The players will have specific tasks and responsibilities within these zones depending on the phase of the game. In this concept, the options are predetermined by the position of the ball. If the ball is on the left wing at midfield, then the zones that must be occupied are entirely different then when the ball is on the right half of your own 16m. box. Triangles should be formed in order to maintain short passing combinations. The ball carrier should always have two or three passing options . No more than three players may be in a line horizontally and no more than two players in a line vertically. If a player moves onto the same line as another player in order to offer himself for a pass, the other must switch to another line.The ball possession should be seen as a tool. It is not an end in itself but is designed to move the opponent so that you can get through them with your attacks.Only if that doesn't work you are allowed to circulate the ball for a moment without attempting to attack. You regroup, take shape around the opposition and try again.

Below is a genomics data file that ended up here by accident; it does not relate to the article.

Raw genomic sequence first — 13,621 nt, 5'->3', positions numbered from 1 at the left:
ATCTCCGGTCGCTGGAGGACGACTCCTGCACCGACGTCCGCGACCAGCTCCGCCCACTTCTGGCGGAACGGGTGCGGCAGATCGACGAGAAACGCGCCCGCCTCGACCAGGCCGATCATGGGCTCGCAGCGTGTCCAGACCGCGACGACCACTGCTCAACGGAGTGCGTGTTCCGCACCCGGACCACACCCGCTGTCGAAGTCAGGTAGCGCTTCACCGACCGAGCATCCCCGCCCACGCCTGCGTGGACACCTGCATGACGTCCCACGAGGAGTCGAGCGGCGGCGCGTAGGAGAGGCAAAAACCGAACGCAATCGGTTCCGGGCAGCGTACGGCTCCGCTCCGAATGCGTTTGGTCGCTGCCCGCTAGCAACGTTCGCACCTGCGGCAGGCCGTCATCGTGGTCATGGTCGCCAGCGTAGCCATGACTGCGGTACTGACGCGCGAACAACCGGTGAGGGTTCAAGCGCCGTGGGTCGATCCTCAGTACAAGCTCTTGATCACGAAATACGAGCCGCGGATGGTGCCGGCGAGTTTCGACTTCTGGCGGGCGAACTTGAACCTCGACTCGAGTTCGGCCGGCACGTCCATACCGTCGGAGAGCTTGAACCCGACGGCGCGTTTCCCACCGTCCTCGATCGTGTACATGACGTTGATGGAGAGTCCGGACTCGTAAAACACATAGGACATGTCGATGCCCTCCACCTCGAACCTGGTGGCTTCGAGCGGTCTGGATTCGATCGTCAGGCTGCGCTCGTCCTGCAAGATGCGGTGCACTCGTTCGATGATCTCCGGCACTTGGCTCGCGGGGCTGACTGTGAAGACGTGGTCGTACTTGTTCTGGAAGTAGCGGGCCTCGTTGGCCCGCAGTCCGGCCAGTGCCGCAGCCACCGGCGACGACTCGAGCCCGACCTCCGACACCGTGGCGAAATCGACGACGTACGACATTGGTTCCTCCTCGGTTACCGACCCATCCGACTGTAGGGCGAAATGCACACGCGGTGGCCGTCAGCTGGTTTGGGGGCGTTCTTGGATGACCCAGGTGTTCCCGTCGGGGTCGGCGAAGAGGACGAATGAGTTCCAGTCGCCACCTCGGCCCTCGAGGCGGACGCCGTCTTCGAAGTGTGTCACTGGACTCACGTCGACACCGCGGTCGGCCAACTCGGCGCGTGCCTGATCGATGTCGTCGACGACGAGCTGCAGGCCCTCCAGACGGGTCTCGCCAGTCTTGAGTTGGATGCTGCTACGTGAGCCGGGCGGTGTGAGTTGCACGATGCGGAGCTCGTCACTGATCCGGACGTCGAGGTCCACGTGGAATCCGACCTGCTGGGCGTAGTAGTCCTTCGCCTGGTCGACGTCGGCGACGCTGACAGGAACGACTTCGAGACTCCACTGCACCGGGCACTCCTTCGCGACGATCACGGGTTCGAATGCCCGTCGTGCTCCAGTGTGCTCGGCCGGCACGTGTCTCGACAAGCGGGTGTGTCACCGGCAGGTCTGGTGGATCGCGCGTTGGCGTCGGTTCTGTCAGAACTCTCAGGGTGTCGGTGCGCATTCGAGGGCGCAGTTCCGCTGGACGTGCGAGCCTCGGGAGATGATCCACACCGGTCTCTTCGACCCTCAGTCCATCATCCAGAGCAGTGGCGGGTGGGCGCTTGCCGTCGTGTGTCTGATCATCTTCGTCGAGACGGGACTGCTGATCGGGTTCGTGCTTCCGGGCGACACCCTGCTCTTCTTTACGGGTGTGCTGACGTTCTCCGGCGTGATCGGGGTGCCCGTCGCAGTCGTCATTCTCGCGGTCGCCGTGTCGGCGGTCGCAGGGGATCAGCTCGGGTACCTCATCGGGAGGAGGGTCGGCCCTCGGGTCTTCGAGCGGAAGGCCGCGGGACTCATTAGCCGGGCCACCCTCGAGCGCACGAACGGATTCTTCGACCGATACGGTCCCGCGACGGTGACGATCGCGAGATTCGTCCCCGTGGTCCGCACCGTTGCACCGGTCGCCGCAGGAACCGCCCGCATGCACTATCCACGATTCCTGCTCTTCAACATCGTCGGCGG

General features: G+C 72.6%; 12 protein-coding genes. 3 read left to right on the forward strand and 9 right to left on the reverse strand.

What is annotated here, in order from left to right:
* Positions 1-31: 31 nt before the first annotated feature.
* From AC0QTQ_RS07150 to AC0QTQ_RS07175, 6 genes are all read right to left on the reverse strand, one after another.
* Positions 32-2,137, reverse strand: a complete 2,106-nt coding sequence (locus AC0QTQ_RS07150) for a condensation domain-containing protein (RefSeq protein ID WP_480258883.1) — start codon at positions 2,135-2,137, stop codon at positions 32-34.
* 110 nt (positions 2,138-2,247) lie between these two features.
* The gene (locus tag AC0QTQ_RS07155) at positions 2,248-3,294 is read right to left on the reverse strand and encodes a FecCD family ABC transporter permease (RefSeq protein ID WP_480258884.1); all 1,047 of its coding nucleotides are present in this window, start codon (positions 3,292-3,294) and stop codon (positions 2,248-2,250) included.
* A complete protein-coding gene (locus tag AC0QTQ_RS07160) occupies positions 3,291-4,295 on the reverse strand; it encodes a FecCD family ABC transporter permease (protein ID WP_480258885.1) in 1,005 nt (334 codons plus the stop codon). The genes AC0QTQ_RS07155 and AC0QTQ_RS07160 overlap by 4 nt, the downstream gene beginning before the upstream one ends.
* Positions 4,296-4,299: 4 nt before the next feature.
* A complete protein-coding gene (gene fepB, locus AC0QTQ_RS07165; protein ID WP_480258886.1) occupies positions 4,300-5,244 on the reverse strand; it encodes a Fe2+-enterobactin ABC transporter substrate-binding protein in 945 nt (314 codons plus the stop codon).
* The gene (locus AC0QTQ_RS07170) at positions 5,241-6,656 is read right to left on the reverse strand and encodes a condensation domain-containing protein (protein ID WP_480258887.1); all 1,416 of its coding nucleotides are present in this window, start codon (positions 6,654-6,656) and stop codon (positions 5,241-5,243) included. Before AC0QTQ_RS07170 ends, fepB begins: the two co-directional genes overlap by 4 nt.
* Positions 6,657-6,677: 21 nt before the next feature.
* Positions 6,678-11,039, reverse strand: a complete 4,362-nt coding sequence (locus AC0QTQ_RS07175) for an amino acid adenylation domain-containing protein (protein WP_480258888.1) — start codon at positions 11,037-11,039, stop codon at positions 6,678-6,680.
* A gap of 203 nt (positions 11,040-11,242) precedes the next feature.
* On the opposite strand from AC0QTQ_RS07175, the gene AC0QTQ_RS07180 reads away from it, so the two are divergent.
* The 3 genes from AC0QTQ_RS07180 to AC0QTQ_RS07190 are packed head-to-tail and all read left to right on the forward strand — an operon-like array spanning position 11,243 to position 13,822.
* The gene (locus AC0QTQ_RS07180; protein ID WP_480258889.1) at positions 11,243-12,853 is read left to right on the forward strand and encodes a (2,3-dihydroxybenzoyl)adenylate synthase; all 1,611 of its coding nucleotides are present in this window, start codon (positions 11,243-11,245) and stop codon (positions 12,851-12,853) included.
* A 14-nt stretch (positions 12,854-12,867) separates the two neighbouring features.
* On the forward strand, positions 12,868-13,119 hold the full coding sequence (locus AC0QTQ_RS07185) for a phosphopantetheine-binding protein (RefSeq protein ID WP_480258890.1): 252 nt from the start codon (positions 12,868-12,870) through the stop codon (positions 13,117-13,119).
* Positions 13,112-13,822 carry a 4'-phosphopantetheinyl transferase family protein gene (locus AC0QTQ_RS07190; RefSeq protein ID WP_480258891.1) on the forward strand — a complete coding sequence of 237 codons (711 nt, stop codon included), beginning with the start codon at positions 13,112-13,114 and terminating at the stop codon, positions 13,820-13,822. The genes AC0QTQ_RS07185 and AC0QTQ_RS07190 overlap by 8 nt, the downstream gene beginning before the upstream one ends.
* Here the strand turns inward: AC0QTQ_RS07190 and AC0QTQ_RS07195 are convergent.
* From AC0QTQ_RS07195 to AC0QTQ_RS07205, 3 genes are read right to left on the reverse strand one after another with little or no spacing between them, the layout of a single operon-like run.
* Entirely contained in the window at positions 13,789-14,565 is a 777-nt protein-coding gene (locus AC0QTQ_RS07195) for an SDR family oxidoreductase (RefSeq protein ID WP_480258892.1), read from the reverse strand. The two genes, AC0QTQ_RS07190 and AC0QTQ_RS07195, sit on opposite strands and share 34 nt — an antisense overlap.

On this training grid, the players are trained to make rational occupation on the field. It is different in the first phase of the build up and different in the final third. Moreover, the players are trained to make certain runs, overlaps and occupy certain space on the pitch in reaction to where the ball is at the moment and what the situation is. It is clearly noticeable that the training field for rehearsing the Positional Play is divided into separate zones and all the players have specific duties to carry out within these zones depending on the nature of the play. It could mean to make runs, stay in position, look for a free space between the opposition lines, make over/underlaps all with one objective to maintain superiority over the opponent.


The main principle behind the Positional Play is to always look for superiority on the field. This superiority can be achieved by being positionally, numerically or qualitatively superior.

"The principal idea of positional play is that players pass the ball to each other in close spaces to be able to pass to a wide open man."  - Juan Manuel Lillo
Josep Guardiola and Juan Manuel Lillo